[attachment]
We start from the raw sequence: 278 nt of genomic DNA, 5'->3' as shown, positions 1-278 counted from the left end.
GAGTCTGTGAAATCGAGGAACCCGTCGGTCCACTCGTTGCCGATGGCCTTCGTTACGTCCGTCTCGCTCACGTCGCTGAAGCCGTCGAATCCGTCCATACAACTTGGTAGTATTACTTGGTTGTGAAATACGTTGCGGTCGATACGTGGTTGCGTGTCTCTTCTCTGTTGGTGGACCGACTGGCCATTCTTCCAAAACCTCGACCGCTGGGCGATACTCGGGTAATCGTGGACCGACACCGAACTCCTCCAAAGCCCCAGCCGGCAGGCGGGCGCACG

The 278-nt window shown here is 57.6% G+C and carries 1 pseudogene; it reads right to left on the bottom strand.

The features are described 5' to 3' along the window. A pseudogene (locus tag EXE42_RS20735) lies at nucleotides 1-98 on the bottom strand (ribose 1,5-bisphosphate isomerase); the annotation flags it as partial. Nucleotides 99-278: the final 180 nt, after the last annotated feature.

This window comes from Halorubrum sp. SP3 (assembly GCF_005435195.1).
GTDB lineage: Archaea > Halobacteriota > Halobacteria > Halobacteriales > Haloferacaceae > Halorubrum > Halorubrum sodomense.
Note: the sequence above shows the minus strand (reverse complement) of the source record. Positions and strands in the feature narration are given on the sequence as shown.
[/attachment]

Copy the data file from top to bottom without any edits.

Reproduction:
We start from the raw sequence: 278 nt of genomic DNA, 5'->3' as shown, positions 1-278 counted from the left end.
GAGTCTGTGAAATCGAGGAACCCGTCGGTCCACTCGTTGCCGATGGCCTTCGTTACGTCCGTCTCGCTCACGTCGCTGAAGCCGTCGAATCCGTCCATACAACTTGGTAGTATTACTTGGTTGTGAAATACGTTGCGGTCGATACGTGGTTGCGTGTCTCTTCTCTGTTGGTGGACCGACTGGCCATTCTTCCAAAACCTCGACCGCTGGGCGATACTCGGGTAATCGTGGACCGACACCGAACTCCTCCAAAGCCCCAGCCGGCAGGCGGGCGCACG

The 278-nt window shown here is 57.6% G+C and carries 1 pseudogene; it reads right to left on the bottom strand.

The features are described 5' to 3' along the window. A pseudogene (locus tag EXE42_RS20735) lies at nucleotides 1-98 on the bottom strand (ribose 1,5-bisphosphate isomerase); the annotation flags it as partial. Nucleotides 99-278: the final 180 nt, after the last annotated feature.

This window comes from Halorubrum sp. SP3 (assembly GCF_005435195.1).
GTDB lineage: Archaea > Halobacteriota > Halobacteria > Halobacteriales > Haloferacaceae > Halorubrum > Halorubrum sodomense.
Note: the sequence above shows the minus strand (reverse complement) of the source record. Positions and strands in the feature narration are given on the sequence as shown.